David Cameron's government of millionaires sank to new depths yesterday with a record plunge in public-sector wages and more jobseekers than ever forced into part-time work.
For the first time since records began, average earnings in the public sector registered negative growth - falling 0.5 per cent over the past year.
The retail price index rose by 3.2 per cent over the same period, hitting workers with a nasty cut in the real value of their income.
Private-sector workers fared only slightly better. They suffered a cut in their real wages, receiving a puny average increase of just 1.1 per cent.
Official figures also showed that 1.45 million people who want full-time jobs could only find part-time work, the highest number since records began in 1992.
The Office for National Statistics announced that 2.49m people were unemployed in the quarter up to August - a fall of just 18,000.
A disastrous figure of 958,000 for the number of unemployed young people aged from 16 to 24 reflected a continuing national tragedy.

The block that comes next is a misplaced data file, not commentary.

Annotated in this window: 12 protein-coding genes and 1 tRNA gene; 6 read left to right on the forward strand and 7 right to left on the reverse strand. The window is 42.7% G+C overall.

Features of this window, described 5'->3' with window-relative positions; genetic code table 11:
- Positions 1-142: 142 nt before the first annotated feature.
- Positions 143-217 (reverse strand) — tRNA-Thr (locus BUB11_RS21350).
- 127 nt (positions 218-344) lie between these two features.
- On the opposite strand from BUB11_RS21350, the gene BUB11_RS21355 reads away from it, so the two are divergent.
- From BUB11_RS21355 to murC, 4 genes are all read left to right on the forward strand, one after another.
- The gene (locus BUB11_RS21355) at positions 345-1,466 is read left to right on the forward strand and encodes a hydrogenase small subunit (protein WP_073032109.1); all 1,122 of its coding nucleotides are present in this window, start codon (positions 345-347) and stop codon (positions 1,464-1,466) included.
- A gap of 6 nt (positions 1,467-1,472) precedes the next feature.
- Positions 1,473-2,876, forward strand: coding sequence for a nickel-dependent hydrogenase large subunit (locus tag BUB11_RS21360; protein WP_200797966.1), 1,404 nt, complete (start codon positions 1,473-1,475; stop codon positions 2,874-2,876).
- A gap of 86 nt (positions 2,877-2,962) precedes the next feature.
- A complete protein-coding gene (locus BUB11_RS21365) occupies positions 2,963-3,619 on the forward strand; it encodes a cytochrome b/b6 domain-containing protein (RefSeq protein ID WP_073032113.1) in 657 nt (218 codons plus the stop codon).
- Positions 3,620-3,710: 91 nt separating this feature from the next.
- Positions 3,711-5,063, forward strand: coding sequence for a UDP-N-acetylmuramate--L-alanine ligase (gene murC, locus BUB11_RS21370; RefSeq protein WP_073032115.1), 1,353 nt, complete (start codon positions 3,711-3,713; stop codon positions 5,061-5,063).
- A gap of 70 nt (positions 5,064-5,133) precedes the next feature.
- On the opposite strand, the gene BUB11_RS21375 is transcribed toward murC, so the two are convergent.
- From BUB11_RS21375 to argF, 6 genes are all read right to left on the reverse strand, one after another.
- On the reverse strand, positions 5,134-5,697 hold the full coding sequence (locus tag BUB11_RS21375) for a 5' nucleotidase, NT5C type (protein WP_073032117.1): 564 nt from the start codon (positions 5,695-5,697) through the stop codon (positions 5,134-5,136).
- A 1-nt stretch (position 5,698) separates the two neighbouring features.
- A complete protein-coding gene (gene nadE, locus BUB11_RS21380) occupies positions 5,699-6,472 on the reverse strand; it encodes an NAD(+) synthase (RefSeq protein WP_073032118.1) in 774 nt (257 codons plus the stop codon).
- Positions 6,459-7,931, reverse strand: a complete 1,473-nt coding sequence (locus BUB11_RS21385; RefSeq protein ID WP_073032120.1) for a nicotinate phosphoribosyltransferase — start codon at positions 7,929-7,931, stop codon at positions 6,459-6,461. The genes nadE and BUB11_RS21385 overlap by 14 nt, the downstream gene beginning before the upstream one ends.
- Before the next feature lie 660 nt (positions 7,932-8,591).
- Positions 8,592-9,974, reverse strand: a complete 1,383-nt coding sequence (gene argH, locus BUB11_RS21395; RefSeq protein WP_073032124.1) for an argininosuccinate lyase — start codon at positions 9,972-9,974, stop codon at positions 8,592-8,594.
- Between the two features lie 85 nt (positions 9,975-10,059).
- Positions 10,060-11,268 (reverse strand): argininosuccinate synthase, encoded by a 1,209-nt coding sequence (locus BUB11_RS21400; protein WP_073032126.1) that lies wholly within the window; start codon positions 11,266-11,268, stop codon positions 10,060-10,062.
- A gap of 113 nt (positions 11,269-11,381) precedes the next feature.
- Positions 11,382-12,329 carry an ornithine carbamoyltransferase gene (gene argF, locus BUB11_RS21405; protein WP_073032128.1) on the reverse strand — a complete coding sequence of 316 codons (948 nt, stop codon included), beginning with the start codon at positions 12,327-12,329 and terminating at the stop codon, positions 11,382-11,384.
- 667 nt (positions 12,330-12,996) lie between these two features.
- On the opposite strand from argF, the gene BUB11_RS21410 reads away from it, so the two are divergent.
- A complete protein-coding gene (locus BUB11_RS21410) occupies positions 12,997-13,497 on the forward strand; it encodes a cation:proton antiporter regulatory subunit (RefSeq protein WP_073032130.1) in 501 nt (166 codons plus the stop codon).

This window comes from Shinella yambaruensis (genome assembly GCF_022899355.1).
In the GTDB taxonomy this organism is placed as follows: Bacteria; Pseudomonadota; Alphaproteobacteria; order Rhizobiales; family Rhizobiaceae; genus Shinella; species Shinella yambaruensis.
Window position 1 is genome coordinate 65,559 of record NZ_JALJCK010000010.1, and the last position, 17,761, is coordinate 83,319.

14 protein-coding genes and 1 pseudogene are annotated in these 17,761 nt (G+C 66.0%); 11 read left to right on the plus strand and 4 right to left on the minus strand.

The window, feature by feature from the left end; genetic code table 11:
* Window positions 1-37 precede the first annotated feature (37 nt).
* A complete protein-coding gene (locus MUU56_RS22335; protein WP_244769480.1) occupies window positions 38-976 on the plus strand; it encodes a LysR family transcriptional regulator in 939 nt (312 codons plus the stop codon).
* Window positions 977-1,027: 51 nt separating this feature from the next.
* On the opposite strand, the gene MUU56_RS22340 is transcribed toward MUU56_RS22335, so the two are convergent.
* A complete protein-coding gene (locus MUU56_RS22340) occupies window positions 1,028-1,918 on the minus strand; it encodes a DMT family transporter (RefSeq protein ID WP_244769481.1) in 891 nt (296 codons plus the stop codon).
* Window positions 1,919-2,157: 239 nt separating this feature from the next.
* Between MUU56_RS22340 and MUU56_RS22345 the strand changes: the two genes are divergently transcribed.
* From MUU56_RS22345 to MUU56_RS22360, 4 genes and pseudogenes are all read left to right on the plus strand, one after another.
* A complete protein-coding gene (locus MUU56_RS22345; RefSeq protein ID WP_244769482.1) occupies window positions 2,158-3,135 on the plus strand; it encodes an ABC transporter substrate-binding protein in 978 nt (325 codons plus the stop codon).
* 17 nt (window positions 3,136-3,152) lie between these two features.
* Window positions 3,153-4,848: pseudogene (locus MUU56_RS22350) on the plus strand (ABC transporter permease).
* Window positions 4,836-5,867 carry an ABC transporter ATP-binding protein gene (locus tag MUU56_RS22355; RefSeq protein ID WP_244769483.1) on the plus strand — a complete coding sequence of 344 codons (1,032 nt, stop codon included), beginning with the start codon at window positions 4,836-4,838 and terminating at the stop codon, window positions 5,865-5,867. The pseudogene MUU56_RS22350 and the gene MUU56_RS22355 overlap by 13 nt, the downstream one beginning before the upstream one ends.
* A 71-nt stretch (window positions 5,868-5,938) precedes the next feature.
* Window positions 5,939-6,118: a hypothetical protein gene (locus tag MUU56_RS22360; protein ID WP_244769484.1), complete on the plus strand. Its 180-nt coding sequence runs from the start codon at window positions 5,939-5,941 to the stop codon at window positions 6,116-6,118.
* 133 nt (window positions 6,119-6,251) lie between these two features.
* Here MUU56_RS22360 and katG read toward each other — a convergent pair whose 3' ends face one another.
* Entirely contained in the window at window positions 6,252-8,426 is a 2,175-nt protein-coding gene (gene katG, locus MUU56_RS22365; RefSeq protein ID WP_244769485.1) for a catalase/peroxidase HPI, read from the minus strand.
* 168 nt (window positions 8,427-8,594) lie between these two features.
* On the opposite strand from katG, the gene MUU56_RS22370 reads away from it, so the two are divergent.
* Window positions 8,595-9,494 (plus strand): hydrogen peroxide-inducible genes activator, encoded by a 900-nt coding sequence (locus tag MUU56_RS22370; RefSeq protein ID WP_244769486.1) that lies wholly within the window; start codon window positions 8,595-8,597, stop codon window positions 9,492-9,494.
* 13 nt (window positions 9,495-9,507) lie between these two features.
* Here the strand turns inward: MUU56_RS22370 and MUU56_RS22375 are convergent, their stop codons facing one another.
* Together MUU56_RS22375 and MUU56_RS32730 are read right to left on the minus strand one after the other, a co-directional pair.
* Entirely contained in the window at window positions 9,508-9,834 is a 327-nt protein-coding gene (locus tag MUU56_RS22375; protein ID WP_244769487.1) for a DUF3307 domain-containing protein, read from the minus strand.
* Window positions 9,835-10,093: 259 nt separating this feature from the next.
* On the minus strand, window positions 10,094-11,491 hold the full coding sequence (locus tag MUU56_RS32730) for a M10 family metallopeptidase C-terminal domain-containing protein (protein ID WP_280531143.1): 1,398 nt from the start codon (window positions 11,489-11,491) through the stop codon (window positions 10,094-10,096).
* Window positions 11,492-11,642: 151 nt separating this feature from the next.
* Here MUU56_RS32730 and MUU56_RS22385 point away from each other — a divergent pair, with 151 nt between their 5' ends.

Jobseeker's allowance was claimed by 1.35 million people in September, a drop of 41,700 from August.
Labour leader Ed Miliband welcomed the fall in the overall official unemployment total, but protested that there were still almost a million young people out of work.
Amid opposition cheers, Mr Miliband added: "Food banks on the rise, energy bills soaring, even families in work are worse off and the Prime Minister is in total denial about the cost of living crisis facing millions of families."
Jarrow Labour MP Stephen Hepburn accused "privileged, privately educated millionaire ministers" of denying millions of people the right to work.
Baying Tories attempted to drown out Mr Hepburn's words, but he went on to brand the Con-Dem government as "a political front for the hedge funds and the bankers."
Mr Cameron attempted to defend his record by boasting that there were now one million more people in work than when this government came into office.
Public service union Unison general secretary Dave Prentis said that yesterday's figures showed that low-paid public-sector workers were "continuing to bear the brunt of the government's austerity measures."
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